Astronomy Picture of the Day
December 6, 2013

Relatively Young Lobate Scarp
Relatively Young Lobate Scarp

Credits: NASA/Johns Hopkins University Applied Physics Laboratory/Carnegie Institution of Washington and Dr Paolo C. Fienga/LXTT/IPF for the additional process. and color.

In contrast to other similar images, not all the so-called "Lobate Scarps" are necessarily large; in the case that is pictured here (notice that the field of view in this frame is about 29 Km - such as approx. 18 miles - from left to right), the Scarp is, in fact, quite smaller - both in terms of Length and Relief (---> Height) - than, for instance, the very well known Discovery Rupes. However, this Scarp too has, in a way, contributed to the shortening of Mercury's Crust.


This specific Scarp cross-cuts an Unnamed, approx. 65-Km-diameter (such as about 40,36 miles) Impact Crater, which is filled with smooth Plains, and located just North of Mussorgskij Crater. Whether this Scarp is younger than Discovery Rupes - and so it has not had as much time to accumulate a Tectonic Deformation -, or if, instead, it did not shorten the Crust as much as other Scarps did for other reasons, is and, most likely, shall remain a mistery. In any case, and in our opiniom, as IPF, the relative scarcity of Impact Craters (located in the vicinities of the Scarp) makes us reasonaly believe that the Surface of this Region here - including the Scarp itself, of course - is (always relatively speaking) more recent than many other (better yet: most of the) Mercurian Regions.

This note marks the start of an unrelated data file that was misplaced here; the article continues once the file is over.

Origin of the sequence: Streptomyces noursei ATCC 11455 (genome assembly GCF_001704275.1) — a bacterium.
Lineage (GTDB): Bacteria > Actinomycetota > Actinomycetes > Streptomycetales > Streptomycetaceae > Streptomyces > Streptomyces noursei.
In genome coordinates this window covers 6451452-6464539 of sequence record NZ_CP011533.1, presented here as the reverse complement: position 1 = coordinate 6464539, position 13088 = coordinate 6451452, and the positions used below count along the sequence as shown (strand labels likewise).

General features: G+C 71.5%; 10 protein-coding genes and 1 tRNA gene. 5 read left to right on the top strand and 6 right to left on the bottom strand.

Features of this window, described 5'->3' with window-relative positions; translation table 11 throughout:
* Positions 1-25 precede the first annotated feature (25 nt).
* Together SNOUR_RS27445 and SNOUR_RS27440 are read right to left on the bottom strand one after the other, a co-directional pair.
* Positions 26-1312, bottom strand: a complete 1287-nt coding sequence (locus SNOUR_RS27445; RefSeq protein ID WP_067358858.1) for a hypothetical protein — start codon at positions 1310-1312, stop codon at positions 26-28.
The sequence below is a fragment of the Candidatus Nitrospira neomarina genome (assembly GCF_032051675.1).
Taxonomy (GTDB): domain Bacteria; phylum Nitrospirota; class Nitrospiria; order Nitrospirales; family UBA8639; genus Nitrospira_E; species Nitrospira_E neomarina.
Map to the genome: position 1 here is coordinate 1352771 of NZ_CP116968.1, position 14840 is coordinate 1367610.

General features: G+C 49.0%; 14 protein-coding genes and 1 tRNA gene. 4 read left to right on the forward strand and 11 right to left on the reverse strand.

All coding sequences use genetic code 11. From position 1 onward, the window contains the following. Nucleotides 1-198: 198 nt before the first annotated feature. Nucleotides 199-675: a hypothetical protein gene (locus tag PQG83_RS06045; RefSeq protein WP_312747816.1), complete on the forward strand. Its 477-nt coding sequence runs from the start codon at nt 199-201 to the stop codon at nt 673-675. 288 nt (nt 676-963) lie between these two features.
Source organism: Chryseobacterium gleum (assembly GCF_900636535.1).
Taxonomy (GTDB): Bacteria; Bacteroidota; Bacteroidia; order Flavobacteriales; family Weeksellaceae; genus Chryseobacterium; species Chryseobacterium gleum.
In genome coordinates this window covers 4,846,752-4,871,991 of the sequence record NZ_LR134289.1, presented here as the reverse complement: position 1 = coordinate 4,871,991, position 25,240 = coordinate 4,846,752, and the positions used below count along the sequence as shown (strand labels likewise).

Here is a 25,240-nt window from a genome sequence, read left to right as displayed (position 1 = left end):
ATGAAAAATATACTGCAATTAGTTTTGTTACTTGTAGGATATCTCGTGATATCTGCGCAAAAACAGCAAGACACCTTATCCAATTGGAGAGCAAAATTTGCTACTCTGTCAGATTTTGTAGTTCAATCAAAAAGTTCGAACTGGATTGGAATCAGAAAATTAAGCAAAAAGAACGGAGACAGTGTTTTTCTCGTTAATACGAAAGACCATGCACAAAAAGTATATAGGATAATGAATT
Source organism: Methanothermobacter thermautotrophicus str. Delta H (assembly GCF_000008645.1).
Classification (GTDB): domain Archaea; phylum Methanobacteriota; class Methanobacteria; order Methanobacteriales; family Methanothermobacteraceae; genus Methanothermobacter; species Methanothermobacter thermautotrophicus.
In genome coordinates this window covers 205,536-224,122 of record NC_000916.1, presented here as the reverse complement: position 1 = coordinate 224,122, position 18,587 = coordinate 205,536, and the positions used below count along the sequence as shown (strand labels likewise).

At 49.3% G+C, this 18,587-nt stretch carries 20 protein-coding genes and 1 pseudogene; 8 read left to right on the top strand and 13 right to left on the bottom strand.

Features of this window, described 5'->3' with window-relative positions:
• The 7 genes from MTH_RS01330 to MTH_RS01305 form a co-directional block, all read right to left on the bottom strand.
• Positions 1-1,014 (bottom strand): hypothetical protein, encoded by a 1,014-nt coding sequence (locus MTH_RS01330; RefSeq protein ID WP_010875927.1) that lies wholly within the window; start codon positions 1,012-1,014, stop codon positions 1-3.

Date acquired: September, 11th, 2012
Image Mission Elapsed Time (MET): 21213842
Image ID: 4802121
Instrument: Narrow Angle Camera (NAC) of the Mercury Dual Imaging System (MDIS)
Center Latitude: 35,40° North
Center Longitude: 262,00° East
Solar Incidence Angle: 60,59° (meaning that the Sun, at the time that the picture was taken, was about 29,41° above the imaged Local Mercurian Horizon)
Emission Angle: 31,91°
Sun-Mercury-Messenger (or "Phase") Angle: 28,68°


This frame (which is an Original NASA - MESSENGER Spacecraft's b/w and Map-Projected image published on the NASA - Planetary Photojournal with the ID n. PIA 17743) has been additionally processed, contrast enhanced, magnified to aid the visibility of the details, Gamma corrected and then colorized in Absolute Natural Colors (such as the colors that a human eye would actually perceive if someone were onboard the NASA - MESSENGER Spacecraft and then looked down, towards the Mercurian Impact Crater "Hopper"), by using an original technique created - and, in time, dramatically improved - by the Lunar Explorer Italia Team. Different colors, as well as different shades of the same color, mean, among other things, the existence of different Elements (Minerals) present on the Surface of Mercury, each having a different Albedo (---> Reflectivity) and Chemical Composition.



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